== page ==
The teen feels grateful for the support he has received thus far, and invites fellow cyclists to join him on portions of his ride. See his Facebook page and website for updates on his journey. Additionally, well-wishers can show their support by contributing to Low’s GoFundMe account. Donations will cover Low’s trip expenses, and any leftover funds will support the Periodic Paralysis Association.
Alarms went off late Tuesday night that warned people of a “CIVIL EMERGENCY” followed by another warning stating “WATER EMERGENCY FOR THE SALEM AREA.” The following day people would learn that there was an Algal contamination in the Detroit Reservoir that put young children, the elderly, and those with weak immune systems at risk.
Many people began rushing to stores to stockpile water. As water supplies started to drop, prices began to rise leading some people to drive out of town to find water. One restaurant owner felt a big backlash after making a poorly timed joke about having “inside information” about the emergency. Luckily though the entire area wasn’t affected.
In Keiser, Oregon the water was still safe to drink. Keizer water comes from wells that are attached to the un-impacted Troutdale aquifer. Keizer made three 24-hour water distributing sites near city hall. On top of that, over 20 businesses in Keiser began distributing water to those affected but asked people to bring their own containers. Governor Kate Brown sent several trucks filled with water to help distribute water.
The water warning is still in effect, however, there are reports that it is getting better. Reports from Wilsonville say that the same type of Algae problem is occurring there but to a far less extent and that there is nothing to worry about.
Deputy Jeremie Nix (FL) has been praised for saving the life of a three-month-old baby who stopped breathing. Nix was flagged down on May 9th by the child’s mother who couldn’t get her baby to respond. Several life-saving techniques were administered by Nix, but he was unable to revive the child named Kingston. Instead of waiting for the medics and the ambulance that was coming, he took the child in his patrol vehicle, turned his lights on and drove quickly to the nearest emergency room, Ocala Regional Medical Center. Kingston recovered with the help of the doctors. Deputy Nix has been commended for his quick thinking, which saved Kingston’s Life.
The Marion County Sheriff’s office said in an article by People.com, “We are tremendously proud of Deputy Nix and we can already see that he and Baby Kingston will have a deep connection that will last a lifetime!!”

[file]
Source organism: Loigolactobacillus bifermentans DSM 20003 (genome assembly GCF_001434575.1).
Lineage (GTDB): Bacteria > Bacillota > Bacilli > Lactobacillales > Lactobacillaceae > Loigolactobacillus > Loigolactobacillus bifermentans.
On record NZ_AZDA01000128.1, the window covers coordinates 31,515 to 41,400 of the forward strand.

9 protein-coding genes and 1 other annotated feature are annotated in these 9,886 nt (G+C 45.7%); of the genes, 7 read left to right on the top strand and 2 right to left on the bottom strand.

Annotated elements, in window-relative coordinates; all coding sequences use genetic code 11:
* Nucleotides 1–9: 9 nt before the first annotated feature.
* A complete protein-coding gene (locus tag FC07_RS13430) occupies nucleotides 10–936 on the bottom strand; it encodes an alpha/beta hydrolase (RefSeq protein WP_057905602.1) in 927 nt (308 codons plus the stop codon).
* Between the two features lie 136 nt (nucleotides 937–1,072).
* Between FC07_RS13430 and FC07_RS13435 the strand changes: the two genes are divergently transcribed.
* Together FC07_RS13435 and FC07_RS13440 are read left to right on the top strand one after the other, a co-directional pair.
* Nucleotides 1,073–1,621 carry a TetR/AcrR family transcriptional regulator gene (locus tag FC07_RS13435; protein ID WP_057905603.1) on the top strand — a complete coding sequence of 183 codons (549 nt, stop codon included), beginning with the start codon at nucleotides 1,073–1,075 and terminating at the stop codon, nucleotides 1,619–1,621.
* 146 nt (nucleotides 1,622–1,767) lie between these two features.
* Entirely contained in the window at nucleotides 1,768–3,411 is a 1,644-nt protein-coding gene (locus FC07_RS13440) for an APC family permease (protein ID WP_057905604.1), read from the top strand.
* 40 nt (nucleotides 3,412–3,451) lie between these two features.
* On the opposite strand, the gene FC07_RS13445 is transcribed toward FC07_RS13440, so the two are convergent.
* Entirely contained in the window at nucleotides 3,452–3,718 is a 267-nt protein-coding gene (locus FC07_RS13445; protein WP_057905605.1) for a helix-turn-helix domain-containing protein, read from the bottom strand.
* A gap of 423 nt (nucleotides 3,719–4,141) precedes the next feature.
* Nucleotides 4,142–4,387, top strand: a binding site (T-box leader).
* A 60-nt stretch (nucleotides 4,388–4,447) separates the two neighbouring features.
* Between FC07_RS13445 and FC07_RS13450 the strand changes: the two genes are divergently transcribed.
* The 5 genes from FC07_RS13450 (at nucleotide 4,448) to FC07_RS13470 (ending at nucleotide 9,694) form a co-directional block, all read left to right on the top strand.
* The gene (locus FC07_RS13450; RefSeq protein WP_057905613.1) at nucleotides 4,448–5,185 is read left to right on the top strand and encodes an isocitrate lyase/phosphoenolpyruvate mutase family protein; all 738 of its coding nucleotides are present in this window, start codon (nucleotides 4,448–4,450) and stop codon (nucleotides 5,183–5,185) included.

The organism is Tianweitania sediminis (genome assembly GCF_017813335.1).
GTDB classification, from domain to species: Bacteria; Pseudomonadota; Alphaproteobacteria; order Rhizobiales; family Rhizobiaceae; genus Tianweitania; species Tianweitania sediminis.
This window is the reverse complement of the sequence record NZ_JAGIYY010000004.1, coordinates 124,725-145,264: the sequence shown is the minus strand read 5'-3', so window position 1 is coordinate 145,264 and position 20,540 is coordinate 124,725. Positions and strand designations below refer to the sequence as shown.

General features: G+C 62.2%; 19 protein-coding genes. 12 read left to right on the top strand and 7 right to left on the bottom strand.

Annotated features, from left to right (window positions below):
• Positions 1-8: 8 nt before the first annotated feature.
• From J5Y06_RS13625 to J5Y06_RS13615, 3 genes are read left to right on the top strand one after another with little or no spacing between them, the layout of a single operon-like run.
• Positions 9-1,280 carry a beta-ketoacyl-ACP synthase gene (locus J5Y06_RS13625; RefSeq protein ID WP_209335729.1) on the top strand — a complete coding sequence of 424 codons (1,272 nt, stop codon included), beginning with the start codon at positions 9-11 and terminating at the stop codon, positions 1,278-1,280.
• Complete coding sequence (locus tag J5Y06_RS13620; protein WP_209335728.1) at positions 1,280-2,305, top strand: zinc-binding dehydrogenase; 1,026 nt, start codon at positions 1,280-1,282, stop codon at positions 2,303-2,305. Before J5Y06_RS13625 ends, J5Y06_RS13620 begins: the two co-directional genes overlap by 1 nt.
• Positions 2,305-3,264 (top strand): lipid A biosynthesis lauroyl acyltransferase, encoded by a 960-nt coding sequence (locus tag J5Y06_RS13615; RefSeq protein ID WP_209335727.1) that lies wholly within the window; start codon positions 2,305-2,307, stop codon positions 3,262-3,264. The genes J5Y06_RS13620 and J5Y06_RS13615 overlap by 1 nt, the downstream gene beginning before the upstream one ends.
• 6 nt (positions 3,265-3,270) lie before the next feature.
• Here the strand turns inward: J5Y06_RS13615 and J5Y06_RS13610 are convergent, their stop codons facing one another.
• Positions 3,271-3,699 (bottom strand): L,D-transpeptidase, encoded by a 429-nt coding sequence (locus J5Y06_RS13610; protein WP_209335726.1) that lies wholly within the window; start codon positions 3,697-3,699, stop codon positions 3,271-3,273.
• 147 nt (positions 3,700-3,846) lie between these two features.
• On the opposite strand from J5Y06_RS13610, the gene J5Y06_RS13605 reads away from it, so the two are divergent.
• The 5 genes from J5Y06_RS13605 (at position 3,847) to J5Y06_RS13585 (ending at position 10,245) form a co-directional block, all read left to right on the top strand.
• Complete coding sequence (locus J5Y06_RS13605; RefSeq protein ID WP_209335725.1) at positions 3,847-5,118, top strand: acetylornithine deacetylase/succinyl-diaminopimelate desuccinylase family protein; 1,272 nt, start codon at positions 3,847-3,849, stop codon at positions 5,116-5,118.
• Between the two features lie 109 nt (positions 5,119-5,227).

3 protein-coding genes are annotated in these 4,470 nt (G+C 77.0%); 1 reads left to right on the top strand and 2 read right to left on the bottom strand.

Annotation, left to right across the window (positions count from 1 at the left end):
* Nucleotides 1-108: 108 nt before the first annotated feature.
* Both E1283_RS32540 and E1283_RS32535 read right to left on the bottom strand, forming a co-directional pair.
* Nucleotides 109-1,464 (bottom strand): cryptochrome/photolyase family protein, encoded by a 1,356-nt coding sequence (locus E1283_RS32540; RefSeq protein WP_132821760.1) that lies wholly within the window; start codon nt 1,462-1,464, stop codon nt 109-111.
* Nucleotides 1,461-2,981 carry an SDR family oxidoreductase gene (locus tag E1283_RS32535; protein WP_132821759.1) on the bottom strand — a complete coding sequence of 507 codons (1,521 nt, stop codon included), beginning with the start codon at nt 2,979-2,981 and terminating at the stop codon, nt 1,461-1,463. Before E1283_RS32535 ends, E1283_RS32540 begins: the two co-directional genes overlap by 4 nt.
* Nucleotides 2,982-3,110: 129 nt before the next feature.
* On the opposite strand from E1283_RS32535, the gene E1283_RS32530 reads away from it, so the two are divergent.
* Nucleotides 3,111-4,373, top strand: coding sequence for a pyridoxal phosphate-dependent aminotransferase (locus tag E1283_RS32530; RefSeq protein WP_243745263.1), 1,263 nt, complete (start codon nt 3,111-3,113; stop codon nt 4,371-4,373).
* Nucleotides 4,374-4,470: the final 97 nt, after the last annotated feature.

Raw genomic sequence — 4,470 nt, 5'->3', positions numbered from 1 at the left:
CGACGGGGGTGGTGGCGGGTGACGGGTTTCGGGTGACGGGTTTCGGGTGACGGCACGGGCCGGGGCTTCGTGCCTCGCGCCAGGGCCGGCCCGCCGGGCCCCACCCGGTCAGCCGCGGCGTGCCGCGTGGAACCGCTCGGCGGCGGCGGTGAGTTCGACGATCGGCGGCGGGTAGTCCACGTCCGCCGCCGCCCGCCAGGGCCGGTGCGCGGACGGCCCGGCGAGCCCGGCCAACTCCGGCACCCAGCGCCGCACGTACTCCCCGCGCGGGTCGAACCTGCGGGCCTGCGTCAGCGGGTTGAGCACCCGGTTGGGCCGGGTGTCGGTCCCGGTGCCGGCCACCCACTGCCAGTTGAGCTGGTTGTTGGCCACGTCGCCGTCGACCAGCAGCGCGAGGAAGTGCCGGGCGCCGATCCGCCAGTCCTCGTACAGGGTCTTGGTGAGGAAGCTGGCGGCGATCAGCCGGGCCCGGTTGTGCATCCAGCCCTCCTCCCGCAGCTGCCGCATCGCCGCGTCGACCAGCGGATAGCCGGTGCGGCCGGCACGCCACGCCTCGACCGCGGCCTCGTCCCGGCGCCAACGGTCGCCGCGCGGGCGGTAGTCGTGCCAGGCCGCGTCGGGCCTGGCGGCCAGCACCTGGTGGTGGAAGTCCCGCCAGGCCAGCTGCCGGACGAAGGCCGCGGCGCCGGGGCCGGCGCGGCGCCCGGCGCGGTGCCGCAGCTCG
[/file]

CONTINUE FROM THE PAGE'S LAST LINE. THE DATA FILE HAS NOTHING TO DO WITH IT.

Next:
The child’s mother, Nechole Cromwell, was on her way to the emergency room but had been unable to get there fast enough due to traffic. She spotted Nix on the road and turned on her emergency lights to get Nix’s attention.
The whole ordeal was captured by dashcam video from deputy Nix’s patrol vehicle. Watch the video here.
Nix, in an article by the CNN, told reporters, “I remember praying, thanking God for putting me in the right place, at the right time for the right reason. This was the most emotional day I’ve ever had in my career. It was also the scariest and the most rewarding.”
Kingston’s mother acknowledged the excellence of deputy Nix’s performance. “I am forever grateful,” Cromwell said in an article by Inside Edition. “He was my baby’s guardian angel on earth. It was God and Deputy Nix who saved [Kingston’s] life.” Cromwell expressed her thankfulness in a Facebook post. “I just wanted the world to know how great this officer is, & how GREAT GOD is,” she wrote.
Marion County sheriff’s office said in an article by People.com, “We are happy to report that Baby Kingston is doing very well and doctors say he will make a full recovery.”
On January 19, hundreds of thousands of Pro-Life supporters gathered in Washington, D.C. to attend the March for Life annual event. The participants varied greatly in background and faith but were united under the central cause of eliminating abortion. The event had a significant backing from Christian groups, yet it is important to recognize the diverse array of religions that were in attendance, reflecting the broad base that the movement is welcome to expanding.